In August 1992, when the dog days were drawing to an end, I set off to walk the county of Suffolk.
My copy of W. G. Sebald’s The Rings of Saturn – of which these are the opening words – is a first edition of the English translation from 1998. In fine condition these now fetch high prices, something that was pointed out to me as I stashed it in a knapsack last summer, and set off with two friends to retrace part of Sebald’s route along the Suffolk coast. They had brought later paperbacks which preserve the elegant typesetting of the original, but on standard rectangular pages. The first Harvill printing, however, is laid out on thick, smooth, almost-square cream paper, with French wraps covered by a Whistler painting of a sand-coloured beach sunset.
It’s a beautiful example of high-minded publishing. But as I browsed the opening chapters on the train from Norwich to Lowestoft, I wondered about the later editions’ high estimate of Sebald’s merit. ‘Is literary greatness still possible?’ Susan Sontag asks. ‘One of the few answers available to English-speaking readers is the work of W. G. Sebald’. To begin a late twentieth-century travelogue with an allusion to the ‘dog days’ – when the Romans believed that Sirius, the Dog Star, augmented the sun’s heat – has always seemed to me a touch of genius. Yet Sebald’s laboured description of Lowestoft – ‘Nothing but amusement arcades, bingo halls, betting shops, video stores, pubs that emit a sour reek of beer from their dark doorways, cheap markets, and seedy bed-and-breakfast establishments – loses my sympathy. When we arrived in Lowestoft last summer, children were gleefully running around the concrete square of a public fountain, screaming as jets of water jumped up at them.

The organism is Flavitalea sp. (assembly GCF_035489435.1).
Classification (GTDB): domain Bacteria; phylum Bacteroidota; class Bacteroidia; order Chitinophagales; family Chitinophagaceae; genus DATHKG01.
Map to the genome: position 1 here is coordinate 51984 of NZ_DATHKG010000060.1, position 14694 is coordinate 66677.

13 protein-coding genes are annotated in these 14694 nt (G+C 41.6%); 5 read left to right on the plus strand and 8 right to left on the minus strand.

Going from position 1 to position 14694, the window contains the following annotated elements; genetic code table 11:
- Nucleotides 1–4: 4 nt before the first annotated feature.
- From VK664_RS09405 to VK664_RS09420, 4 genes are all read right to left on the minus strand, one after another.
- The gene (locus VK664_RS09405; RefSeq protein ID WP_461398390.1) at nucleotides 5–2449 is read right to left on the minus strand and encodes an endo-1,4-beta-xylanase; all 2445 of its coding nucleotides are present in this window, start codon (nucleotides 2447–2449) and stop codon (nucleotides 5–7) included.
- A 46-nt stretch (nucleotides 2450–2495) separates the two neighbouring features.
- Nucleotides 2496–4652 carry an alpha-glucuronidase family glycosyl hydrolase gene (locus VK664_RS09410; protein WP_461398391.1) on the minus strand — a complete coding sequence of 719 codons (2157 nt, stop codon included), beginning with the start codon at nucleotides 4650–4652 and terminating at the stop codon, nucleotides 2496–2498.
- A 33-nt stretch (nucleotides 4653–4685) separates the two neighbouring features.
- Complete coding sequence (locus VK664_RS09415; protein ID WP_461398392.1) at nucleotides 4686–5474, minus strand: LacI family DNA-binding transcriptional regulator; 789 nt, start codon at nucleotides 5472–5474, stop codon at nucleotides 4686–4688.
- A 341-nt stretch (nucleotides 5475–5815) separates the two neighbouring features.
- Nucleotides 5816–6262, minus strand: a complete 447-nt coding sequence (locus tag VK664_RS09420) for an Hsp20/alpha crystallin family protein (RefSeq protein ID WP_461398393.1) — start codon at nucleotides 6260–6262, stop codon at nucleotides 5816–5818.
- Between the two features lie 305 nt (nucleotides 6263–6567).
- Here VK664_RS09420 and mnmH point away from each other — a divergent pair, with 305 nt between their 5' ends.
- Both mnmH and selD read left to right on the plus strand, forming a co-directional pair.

The improbability of encountering such a scene in The Rings of Saturn reminded me of an entry in Alan Bennett’s London Review of Books Diary from 2002:
I persevere with Sebald but the contrivance of it, particularly his un-peopling of the landscape, never fails to irritate. ‘It was alread afternoon, six in the evening when I reached the outskirts of Lowestoft. Not a living soul was about in the long streets.’ . . . The fact is, in Sebald nobody is ever about. This may be poetic but it seems to me a short cut to significance.
Then I could not help thinking (as Sebald himself likes to say) of Craig Brown’s Private Eye parody of the book as postcards from a existentialist Eeyore:
It was a dark, overcast day when I arrived on the beach with my bucket and spade, or it would have been if the sun had not been blazing down on me